The new “Debt Collection Guidelines: For Collectors and Creditors” were released jointly by ASIC and the ACCC on 8 July 2014 (Guidelines). The Guidelines are applicable to those involved in the collection of debt. Companies need to ensure that appropriate policies and procedures are in place to ensure compliance with the Guidelines by their in-house collection departments and any external debt collection agency they appoint. The terms of engagement of any external debt collection agency need to be drafted having regard to the Guidelines and should include an indemnification regime which will compensate your company in the event it is liable for the conduct of its agent. Failure to comply with these Guidelines may result in considerable penalties for companies, including fines of up to $1,700,000 per offence.
Scope of the Guidelines
The Guidelines are generally concerned with regulating the collection of debts from individual consumers. However, many of the laws and principles discussed in the Guidelines are equally applicable to the collection of debts from corporations.
The Guidelines cover:
- acceptable conduct when making contact with a debtor;
- the requirement that all contact with a debtor should be made for a ‘reasonable purpose’ and only to the extent necessary;
- what constitutes “contact” with a debtor and the framework within which contact should be made;
- the privacy obligations to the debtor and third parties;
- dealing with an authorised representative of a debtor;
- record keeping in relation to debt collection activities;
- obligations in relation to providing information and documents to debtors;
- the steps that should be taken if a person denies liability for a debt;
- the steps that should be taken if a person advises that they cannot afford to repay a debt;
- permitted contact with a debtor following bankruptcy; and
- permitted representations about the consequences of non-payment, the legal status of the debt and legal action and procedures.
Liability for collection agents
When engaging collection agencies to recover the debts of your company, you should be cognisant of the fact that your company will generally be liable for the conduct of the collection agency when that conduct comes within the collection agent’s express, implied or ostensible authority. This may be the case even in circumstances where the collection agency has acted contrary to its terms of engagement.
Therefore, it is critical that both your in-house collection department and any external collection agency appointed by your company is complying with the Guidelines and the law. When negotiating the terms of engagement of any collection agency, it is important to ensure that those terms incorporate appropriate provisions to:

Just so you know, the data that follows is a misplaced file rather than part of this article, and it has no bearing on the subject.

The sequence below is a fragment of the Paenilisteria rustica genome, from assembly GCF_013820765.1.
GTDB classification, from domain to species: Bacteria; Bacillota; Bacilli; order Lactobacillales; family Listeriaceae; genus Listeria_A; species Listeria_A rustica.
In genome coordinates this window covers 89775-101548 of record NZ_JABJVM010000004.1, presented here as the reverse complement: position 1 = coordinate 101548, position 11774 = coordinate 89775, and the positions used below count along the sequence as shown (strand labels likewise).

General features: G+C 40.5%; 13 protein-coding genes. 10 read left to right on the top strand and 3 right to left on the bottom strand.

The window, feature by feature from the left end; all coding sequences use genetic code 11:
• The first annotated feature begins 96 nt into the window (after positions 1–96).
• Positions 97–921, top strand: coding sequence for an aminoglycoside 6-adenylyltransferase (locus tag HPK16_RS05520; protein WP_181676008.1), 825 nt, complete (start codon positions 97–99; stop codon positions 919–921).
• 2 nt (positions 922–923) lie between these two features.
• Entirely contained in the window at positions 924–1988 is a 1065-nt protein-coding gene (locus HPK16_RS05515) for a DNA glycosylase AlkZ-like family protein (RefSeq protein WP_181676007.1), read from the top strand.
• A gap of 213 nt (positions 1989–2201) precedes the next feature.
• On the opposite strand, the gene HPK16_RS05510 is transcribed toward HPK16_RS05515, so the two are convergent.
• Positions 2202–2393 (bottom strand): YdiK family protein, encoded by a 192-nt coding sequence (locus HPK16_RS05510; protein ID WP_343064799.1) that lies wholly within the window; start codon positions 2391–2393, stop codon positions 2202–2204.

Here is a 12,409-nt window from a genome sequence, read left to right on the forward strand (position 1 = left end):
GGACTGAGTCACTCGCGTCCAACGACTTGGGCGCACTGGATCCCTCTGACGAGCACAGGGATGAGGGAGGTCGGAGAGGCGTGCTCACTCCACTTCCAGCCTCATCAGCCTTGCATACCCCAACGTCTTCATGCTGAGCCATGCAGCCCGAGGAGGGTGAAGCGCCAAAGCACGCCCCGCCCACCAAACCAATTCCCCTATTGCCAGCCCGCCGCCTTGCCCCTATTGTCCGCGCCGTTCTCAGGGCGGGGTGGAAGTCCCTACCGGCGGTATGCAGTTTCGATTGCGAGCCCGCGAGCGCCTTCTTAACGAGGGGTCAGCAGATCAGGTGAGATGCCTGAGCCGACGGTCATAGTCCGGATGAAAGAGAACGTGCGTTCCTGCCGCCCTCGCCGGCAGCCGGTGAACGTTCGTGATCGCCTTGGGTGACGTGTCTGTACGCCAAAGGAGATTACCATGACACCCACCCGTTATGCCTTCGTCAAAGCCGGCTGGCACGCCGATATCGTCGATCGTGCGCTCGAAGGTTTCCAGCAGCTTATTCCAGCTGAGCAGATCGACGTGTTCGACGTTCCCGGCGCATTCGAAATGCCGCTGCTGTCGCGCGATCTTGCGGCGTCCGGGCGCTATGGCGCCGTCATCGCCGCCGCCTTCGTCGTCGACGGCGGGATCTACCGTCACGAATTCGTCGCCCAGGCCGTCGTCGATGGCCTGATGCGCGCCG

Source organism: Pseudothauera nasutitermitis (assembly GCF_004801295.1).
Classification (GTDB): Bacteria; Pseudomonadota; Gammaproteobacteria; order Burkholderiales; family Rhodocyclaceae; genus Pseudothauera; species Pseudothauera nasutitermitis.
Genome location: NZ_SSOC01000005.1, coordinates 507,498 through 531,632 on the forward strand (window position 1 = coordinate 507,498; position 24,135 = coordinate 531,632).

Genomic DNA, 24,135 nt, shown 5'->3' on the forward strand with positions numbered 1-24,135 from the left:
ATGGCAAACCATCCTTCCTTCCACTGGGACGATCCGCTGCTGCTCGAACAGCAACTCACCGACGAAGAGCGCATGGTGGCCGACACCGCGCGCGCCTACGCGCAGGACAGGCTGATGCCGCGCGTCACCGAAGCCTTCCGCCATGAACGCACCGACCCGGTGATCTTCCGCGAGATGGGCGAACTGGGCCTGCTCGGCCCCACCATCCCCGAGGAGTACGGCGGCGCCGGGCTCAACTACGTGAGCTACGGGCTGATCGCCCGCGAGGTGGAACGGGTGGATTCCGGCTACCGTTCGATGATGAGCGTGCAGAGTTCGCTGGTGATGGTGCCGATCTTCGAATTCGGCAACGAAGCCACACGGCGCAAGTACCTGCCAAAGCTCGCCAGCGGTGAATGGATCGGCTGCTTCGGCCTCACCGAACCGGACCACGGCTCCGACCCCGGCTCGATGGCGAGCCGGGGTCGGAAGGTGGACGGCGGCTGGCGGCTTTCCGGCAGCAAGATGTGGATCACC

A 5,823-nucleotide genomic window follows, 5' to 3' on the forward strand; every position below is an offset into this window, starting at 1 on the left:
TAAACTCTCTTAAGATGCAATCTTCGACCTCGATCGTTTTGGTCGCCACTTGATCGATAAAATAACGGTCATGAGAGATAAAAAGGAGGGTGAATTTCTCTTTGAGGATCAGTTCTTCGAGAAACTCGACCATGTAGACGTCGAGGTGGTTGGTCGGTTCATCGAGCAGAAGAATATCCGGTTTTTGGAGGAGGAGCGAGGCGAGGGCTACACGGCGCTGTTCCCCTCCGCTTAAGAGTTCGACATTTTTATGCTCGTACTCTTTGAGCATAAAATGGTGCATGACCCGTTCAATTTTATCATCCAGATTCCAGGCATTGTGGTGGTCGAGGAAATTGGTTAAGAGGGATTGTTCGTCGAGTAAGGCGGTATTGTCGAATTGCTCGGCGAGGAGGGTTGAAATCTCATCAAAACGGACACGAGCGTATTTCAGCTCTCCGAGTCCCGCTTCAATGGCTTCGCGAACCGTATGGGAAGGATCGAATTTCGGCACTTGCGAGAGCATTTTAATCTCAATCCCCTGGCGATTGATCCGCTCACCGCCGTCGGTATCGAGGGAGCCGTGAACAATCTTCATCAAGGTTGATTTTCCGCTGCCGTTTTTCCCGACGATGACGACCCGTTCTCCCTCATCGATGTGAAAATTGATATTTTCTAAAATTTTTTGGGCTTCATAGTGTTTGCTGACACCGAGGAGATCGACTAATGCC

- ensure the collection agency’s compliance with the law and the Guidelines;
- allow for the provision of information by the collection agency to your company to ensure that the company is armed with the information necessary to enable it to comply with its obligations under the law and the Guidelines; and
- provide for an indemnification regime to ensure that your company will receive adequate compensation in the event that it is liable for the conduct of the collection agency.
ASIC or the ACCC may issue an infringement notice where there are reasonable grounds to believe that there has been a contravention of the Australian Securities and Investments Commission Act 2001 (Cth) (ASIC Act) or the Australian Consumer Law (ACL), which is a schedule to the Competition and Consumer Act 2010 (Cth), such as the provisions dealing with false or misleading representations, harassment or coercion or unconscionable conduct. Under the ACL and the ASIC Act, the infringement notice penalties for the more common contraventions are up to $10,200 for a corporation and $2,040 for an individual per offence.
A company or debt collector who is found to have breached the harassment and coercion provisions or false or misleading representations or unconscionable conduct provisions is liable for penalties of up to:
- $220,000 under the ACL or $340,000 under the ASIC Act (in the case of individuals); or
- $1,100,000 under the ACL or $1,700,000 under the ASIC Act (in the case of corporations).
Debt Collection Policies
If your company engages in significant debt collection activities in-house, we recommend the adoption of a “Debt Collection Policy” which sets out appropriate conduct for employees of the company and provides examples of what to do, and what not to do, when seeking to collect debt from the company’s debtors.
The Courts have looked favourably on companies that have made a genuine commitment to establishing a culture of compliance within their organisation[i] . Therefore, it is in your company’s interests to proactively take steps to ensure its compliance with the law and the Guidelines in this area. However, merely adopting a well-drafted policy for compliance will not be sufficient. The Court will look at what other actions the company has taken to ensure the policy is adhered to by staff, including training, monitoring and other corrective action for non-compliance.[ii]